Broad-based wage growth could make a significant dent in the poverty rate, according to Broad-Based Wage Growth is a Key Tool in the Fight against Poverty, a new EPI study from senior economist Elise Gould and research assistants Alyssa Davis and Will Kimball. Despite the fact that wages and work-related income represent more than two-thirds of the total income of the bottom fifth of non-elderly American households, wage growth is often overlooked as a tool to fight poverty. Gould, Davis, and Kimball demonstrate how significant reductions in poverty could have occurred if wages for all workers had grown alongside either average wages or productivity since 1979.
“The period of economic growth between 1959 and 1973 saw significant reductions in poverty. The poverty rate would be essentially zero by today had poverty reduction and growth remained as tightly correlated as they were then,” said Gould. “Unfortunately, growing income inequality, which is rooted in growing wage inequality, has severed the link between poverty reduction and overall economic growth.”
The report uses various simulations to determine the effect of broad-based wage growth on poverty rates. If all workers’ wages had grown at the same rate as average wages since 1979, 4.5 million fewer people would be poor, including 1.7 million children. If all wages had grown at the same rate as productivity since 1979, these reductions would be even larger—7.1 million fewer people would be poor, including 2.7 million children. The largest impact broad-based wage growth would have on the poverty rate would occur if the economy were closer to full employment—combined with wages increasing alongside productivity growth, full employment would bring 11.2 million people out of poverty, including 4.4 million children.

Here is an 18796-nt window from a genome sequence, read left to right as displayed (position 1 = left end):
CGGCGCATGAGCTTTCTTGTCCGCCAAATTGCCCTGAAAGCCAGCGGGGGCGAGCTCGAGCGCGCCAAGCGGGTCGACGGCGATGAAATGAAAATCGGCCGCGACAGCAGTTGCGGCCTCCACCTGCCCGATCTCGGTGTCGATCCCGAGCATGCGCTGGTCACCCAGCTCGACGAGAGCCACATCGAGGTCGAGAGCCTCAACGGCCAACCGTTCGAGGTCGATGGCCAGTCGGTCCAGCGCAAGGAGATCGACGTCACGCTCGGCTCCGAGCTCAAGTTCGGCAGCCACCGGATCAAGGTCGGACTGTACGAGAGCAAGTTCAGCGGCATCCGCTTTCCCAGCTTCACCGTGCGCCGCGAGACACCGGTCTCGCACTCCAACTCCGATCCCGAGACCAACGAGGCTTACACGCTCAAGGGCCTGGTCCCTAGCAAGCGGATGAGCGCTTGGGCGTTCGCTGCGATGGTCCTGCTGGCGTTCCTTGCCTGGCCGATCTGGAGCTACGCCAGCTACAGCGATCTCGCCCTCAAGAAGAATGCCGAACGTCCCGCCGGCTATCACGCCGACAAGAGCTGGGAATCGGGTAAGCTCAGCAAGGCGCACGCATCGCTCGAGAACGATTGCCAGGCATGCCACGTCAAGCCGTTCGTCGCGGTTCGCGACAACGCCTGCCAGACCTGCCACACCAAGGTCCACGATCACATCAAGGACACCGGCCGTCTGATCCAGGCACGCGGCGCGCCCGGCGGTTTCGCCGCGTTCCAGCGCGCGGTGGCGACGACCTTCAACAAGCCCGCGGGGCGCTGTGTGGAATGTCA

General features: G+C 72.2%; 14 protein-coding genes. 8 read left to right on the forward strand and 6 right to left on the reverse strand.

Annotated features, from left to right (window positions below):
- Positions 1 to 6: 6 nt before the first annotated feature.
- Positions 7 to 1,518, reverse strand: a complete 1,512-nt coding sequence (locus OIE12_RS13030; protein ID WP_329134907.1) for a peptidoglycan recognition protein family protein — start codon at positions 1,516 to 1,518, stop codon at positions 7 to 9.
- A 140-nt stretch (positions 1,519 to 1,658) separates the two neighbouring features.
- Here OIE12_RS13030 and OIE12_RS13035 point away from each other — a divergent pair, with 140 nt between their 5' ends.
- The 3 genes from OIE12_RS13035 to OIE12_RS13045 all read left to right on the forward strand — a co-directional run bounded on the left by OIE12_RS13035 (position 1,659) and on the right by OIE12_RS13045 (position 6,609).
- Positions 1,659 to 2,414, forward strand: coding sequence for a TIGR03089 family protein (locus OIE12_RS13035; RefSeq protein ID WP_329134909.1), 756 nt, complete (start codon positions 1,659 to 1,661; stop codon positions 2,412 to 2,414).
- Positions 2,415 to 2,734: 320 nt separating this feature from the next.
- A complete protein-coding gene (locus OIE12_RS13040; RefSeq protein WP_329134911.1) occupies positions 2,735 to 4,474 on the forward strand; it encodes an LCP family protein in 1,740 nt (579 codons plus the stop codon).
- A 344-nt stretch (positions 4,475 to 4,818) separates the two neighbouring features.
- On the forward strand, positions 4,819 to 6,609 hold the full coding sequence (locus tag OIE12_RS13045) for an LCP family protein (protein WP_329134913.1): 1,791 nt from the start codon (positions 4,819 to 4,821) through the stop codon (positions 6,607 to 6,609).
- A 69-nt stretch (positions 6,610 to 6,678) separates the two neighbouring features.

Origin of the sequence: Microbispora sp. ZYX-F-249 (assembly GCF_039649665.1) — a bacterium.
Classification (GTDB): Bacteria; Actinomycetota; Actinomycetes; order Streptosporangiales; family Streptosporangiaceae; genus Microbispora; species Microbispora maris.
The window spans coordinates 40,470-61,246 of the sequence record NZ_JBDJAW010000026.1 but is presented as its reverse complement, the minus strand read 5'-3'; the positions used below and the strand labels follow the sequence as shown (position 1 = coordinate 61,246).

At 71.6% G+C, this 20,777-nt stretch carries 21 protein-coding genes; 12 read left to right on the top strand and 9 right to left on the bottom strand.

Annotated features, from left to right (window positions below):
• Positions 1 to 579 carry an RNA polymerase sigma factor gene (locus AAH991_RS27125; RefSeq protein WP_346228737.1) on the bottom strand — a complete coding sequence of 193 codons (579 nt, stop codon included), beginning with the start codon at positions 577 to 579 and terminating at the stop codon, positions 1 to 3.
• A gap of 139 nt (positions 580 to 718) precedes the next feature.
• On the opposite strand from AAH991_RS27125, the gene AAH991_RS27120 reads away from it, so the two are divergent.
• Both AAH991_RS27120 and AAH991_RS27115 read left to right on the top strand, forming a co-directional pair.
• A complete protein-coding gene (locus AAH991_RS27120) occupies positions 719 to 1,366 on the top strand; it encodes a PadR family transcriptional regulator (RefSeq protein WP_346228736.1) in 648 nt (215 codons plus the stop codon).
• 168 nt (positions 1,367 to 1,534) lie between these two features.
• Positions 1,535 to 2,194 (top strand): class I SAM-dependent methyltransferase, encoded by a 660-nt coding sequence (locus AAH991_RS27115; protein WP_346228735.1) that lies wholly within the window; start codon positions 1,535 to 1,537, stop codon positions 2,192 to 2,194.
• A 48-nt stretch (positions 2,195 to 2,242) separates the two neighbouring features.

“Contrary to what some policymakers think, poor people do work and would benefit from higher wages,” said Gould. “Without wage gains, the tax-and-transfer system needs to work harder every year simply to keep poverty rates from increasing. To fight poverty, we need a policy agenda that includes raising wages.”
The authors suggest a number of policy solutions to boost wage-growth and reduce poverty rates, including provisions to raise the minimum wage, strengthen overtime protections, eliminate wage theft, and strengthen workers’ collective bargaining rights.
This paper is part of EPI’s Raising America’s Pay project, a multiyear research and public education initiative to make wage growth an urgent national policy priority. Raising America’s Pay seeks to explain wage and benefit patterns—and the role of labor market policies and practices in suppressing pay—and identify policies that will generate broad-based wage growth.